Participants can also open new tabs if they’d like to participate in multiple voice chats at the same time. However, the additional chats are not hidden from the other participants. Everyone in the voice chat room can see all the tabs, can click on any of them, and therefore can join in the additional chats.
Voxli works with users anywhere in the world. All that is needed is a broadband Internet connection. You simply create a single url to be sent by email or instant messaging to everyone and they can then join your conference call. There are no phone calls, no time limits, and no need to dial international numbers just to connect to a conference call.
Voxli has a number of competitors, including Ventrilo, TeamSpeak, and Mumble, but those services are more complex to install and configure. They require manual entry of port numbers and server addresses, which can be confusing. Voxli is unique in its simplicity.
Voxli supports both Windows and Macintosh systems. Internet Explorer and Firefox are the recommended web browsers. It may or may not work on other web browsers. Voice chat rooms may also be (optionally) password protected. If password protection is invoked, all participants must enter the room's password to enter.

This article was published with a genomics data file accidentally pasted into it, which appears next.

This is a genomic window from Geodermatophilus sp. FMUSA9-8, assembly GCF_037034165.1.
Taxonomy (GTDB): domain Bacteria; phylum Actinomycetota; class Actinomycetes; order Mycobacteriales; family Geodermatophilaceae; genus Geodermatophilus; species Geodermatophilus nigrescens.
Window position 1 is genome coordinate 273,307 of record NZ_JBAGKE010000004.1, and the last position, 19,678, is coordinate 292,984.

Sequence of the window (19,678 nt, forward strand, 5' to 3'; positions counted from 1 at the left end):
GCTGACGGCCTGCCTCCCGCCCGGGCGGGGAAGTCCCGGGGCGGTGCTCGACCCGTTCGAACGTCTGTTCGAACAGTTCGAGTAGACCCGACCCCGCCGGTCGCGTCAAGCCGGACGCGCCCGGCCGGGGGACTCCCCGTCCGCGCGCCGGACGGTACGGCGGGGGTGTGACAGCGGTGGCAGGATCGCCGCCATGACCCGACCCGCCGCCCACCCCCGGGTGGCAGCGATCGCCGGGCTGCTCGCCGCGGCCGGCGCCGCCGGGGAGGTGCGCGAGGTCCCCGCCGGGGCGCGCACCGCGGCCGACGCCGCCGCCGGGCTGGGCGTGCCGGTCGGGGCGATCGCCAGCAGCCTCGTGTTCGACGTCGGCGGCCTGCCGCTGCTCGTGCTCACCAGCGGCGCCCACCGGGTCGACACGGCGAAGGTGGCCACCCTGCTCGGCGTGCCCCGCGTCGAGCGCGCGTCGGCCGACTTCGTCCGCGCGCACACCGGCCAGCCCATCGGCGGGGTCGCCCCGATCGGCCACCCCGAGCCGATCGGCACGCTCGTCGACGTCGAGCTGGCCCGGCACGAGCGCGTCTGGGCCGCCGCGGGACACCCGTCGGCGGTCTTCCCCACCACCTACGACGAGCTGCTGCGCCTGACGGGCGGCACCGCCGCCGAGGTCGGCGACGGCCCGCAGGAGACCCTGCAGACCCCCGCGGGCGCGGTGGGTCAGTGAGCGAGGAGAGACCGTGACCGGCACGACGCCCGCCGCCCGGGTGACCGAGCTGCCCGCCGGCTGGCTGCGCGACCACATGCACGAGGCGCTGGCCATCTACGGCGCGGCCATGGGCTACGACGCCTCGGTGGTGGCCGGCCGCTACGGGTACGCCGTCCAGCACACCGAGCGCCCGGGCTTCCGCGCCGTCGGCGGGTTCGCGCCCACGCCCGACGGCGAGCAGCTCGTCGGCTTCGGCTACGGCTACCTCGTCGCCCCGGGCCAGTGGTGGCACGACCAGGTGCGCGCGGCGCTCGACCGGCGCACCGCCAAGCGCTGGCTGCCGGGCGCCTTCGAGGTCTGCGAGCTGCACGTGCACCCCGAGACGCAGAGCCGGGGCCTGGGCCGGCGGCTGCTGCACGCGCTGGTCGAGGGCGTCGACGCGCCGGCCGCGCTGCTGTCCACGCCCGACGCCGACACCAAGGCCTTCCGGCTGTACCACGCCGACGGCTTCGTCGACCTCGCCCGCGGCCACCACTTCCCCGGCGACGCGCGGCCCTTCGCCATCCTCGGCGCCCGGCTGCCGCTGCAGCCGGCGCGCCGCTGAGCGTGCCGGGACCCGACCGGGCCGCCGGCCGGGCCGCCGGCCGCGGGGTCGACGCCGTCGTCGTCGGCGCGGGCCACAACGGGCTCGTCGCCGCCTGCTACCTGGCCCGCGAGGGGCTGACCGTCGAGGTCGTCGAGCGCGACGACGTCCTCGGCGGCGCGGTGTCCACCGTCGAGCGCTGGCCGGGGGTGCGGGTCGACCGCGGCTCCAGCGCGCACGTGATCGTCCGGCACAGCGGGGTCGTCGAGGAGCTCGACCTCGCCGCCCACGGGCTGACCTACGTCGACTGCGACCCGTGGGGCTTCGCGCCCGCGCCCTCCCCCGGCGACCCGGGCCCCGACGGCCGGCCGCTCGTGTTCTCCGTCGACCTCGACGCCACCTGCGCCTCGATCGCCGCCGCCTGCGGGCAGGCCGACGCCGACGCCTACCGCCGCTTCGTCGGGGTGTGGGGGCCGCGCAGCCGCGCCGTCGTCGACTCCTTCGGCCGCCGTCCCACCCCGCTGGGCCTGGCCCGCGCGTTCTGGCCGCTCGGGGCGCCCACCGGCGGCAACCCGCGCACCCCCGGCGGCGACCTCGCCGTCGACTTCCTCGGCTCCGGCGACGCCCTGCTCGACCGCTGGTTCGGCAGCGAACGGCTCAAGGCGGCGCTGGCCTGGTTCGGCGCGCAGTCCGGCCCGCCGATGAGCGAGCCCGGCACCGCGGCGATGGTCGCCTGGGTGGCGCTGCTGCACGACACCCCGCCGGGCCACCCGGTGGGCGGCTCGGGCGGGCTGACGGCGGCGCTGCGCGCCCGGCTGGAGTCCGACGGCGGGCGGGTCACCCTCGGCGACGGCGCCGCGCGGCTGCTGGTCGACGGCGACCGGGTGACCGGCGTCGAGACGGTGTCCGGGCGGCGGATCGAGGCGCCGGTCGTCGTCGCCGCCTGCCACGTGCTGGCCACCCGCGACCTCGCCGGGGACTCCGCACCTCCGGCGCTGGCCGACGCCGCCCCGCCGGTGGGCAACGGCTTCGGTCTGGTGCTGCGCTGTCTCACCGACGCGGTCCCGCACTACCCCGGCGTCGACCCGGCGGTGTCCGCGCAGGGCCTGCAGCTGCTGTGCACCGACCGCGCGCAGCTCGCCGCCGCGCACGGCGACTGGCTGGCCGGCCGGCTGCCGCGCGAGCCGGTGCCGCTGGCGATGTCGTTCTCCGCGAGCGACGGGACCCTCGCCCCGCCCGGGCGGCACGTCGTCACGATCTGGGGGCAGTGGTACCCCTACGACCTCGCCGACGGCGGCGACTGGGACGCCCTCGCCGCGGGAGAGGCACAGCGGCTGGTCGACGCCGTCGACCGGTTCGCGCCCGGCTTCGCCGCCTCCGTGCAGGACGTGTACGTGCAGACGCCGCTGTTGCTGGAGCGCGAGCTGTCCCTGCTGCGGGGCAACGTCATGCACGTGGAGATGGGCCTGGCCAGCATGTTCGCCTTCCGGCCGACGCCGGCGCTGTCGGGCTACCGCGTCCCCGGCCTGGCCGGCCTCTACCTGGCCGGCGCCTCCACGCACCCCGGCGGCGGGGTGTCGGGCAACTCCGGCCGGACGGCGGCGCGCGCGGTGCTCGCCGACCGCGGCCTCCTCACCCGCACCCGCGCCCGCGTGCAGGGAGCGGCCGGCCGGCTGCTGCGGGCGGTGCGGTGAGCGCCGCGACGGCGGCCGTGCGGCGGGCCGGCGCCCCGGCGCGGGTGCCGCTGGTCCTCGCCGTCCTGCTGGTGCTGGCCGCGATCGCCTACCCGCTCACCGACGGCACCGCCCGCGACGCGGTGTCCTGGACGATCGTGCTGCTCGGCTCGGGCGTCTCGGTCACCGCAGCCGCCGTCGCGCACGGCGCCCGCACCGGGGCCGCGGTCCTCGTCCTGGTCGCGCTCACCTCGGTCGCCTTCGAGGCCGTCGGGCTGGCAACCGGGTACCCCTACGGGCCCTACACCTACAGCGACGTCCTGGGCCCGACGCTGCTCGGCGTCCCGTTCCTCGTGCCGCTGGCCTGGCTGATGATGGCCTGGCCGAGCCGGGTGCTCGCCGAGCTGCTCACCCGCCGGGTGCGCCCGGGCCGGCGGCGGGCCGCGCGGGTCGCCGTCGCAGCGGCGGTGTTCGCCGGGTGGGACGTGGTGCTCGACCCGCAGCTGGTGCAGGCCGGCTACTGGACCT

Voxli is available free of charge at this time. It also contains no advertising. Voxli presently is in public beta and is expected to remain that way for some months. When it is eventually released to production, the company will start charging for the services offered on the site. Voxli's management team says that the company's reduced infrastructure costs (they use services like Amazon Elastic Cloud Computing, or EC2) will allow it to charge about half of what its competitors cost. Until then, everything is free.
I can envision businesses using free or low-cost Voxli in place of the expensive conference call services.
I have used Voxli briefly and it seemed to work well. I'd suggest you try it and then post comments below of your experiences to let the rest of us know how well it worked for you.
To try Voxli for yourself at any time, go to http://www.voxli.com
I will host a Voxli voice chat session on Tuesday evening, November 9, beginning at 10 PM Eastern time, 7 PM Pacific. That will be 3:00 AM Wednesday November 10, 2010 in GMT. If you would like to experiment and see how Voxli works, please feel free to join in at that time. Simply point your web browser to http://www.voxli.com/dickeastman
We will simultaneously be using a keyboard-to-keyboard text chat room at http://www.eogn.com/chat. You can open two windows in your web browser and join both chats at the same time.
There is no scheduled agenda for Tuesday's online voice and keyboard chat session, other than "let's see if this works."